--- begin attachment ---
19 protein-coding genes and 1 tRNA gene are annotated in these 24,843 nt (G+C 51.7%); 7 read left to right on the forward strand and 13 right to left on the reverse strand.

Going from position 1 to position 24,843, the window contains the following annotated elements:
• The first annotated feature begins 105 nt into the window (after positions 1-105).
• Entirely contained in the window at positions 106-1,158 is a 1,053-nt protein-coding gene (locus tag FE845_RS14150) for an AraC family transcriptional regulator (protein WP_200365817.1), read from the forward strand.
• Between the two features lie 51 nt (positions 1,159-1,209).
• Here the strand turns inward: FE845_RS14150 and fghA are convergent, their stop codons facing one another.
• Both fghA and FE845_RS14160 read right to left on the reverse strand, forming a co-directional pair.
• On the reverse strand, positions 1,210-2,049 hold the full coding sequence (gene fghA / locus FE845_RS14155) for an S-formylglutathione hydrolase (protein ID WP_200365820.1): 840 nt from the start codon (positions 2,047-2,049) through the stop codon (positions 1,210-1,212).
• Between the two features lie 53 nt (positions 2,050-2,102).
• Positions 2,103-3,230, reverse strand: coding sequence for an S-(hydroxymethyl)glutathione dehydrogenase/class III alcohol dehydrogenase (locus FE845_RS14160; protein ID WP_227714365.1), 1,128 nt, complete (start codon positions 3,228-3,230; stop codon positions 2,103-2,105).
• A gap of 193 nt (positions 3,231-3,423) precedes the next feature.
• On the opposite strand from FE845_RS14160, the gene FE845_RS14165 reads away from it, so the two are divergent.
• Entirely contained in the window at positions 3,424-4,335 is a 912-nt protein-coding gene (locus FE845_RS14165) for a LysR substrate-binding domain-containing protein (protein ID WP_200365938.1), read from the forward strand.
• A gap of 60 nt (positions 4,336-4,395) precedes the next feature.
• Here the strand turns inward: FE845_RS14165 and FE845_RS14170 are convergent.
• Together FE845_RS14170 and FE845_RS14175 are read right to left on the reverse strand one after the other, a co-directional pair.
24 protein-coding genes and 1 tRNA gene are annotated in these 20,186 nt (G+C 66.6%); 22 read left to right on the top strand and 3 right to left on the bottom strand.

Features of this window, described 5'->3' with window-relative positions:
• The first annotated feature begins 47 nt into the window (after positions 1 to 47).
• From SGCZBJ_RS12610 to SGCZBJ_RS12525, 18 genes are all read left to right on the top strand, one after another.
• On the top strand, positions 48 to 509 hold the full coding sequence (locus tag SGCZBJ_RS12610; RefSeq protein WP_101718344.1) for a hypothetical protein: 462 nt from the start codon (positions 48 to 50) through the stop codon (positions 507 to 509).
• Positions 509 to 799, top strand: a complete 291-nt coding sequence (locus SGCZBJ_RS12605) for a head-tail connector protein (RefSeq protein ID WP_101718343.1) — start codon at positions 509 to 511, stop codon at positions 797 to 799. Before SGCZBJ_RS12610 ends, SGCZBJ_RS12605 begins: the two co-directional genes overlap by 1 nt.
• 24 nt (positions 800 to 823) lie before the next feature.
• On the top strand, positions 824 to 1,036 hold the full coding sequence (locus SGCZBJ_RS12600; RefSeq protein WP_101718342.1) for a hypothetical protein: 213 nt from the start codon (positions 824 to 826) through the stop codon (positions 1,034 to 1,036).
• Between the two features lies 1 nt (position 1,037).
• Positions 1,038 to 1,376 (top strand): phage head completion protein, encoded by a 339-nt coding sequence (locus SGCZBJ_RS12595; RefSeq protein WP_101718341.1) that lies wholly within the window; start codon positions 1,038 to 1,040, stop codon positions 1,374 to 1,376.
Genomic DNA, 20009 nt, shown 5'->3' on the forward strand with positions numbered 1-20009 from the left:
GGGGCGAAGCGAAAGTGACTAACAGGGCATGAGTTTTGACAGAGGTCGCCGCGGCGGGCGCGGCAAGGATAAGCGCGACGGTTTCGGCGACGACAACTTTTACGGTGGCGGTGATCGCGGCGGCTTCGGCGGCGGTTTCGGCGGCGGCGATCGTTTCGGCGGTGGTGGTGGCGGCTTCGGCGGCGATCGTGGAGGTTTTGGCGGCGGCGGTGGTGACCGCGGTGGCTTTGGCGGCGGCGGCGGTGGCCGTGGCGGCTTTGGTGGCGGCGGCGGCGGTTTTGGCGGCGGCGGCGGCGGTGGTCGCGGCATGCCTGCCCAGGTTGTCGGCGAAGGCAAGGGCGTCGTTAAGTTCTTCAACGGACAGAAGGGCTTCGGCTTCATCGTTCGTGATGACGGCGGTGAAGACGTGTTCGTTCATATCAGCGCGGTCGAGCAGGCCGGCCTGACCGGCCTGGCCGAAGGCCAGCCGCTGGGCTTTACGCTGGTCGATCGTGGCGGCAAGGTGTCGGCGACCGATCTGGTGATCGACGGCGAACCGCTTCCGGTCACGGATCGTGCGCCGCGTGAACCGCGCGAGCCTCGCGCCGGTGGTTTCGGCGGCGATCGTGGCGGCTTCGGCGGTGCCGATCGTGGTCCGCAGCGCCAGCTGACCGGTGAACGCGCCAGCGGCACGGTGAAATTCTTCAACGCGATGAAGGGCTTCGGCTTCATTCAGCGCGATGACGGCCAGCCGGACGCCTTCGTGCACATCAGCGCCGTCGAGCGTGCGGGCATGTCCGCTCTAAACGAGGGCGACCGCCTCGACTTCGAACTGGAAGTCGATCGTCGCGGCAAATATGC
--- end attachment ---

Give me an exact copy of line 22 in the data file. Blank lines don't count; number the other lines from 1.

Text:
• Positions 509 to 799, top strand: a complete 291-nt coding sequence (locus SGCZBJ_RS12605) for a head-tail connector protein (RefSeq protein ID WP_101718343.1) — start codon at positions 509 to 511, stop codon at positions 797 to 799. Before SGCZBJ_RS12610 ends, SGCZBJ_RS12605 begins: the two co-directional genes overlap by 1 nt.